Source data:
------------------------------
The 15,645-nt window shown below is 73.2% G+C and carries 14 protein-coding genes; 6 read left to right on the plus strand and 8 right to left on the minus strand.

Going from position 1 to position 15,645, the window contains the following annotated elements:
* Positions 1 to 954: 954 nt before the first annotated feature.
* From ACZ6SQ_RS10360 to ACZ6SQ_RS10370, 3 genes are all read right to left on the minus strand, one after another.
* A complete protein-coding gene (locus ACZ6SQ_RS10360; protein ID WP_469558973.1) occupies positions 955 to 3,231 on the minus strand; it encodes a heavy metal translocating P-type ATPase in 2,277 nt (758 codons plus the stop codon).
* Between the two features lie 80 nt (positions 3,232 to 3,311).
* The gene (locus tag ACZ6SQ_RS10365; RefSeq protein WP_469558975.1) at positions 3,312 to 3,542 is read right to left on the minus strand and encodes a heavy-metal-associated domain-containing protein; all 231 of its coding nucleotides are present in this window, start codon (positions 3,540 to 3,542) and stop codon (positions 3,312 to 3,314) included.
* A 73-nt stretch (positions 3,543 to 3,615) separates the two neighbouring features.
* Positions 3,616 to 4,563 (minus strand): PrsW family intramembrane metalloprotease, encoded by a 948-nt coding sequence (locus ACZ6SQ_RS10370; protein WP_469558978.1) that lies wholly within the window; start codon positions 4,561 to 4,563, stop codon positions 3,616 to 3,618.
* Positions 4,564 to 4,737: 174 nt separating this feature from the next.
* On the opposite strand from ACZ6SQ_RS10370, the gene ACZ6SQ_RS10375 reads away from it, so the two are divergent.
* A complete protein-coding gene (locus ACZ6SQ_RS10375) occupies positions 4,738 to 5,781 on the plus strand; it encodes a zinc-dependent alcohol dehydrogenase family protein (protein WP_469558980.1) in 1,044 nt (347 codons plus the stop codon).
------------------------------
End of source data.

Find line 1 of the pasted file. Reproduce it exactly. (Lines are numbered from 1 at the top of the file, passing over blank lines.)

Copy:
The 15,645-nt window shown below is 73.2% G+C and carries 14 protein-coding genes; 6 read left to right on the plus strand and 8 right to left on the minus strand.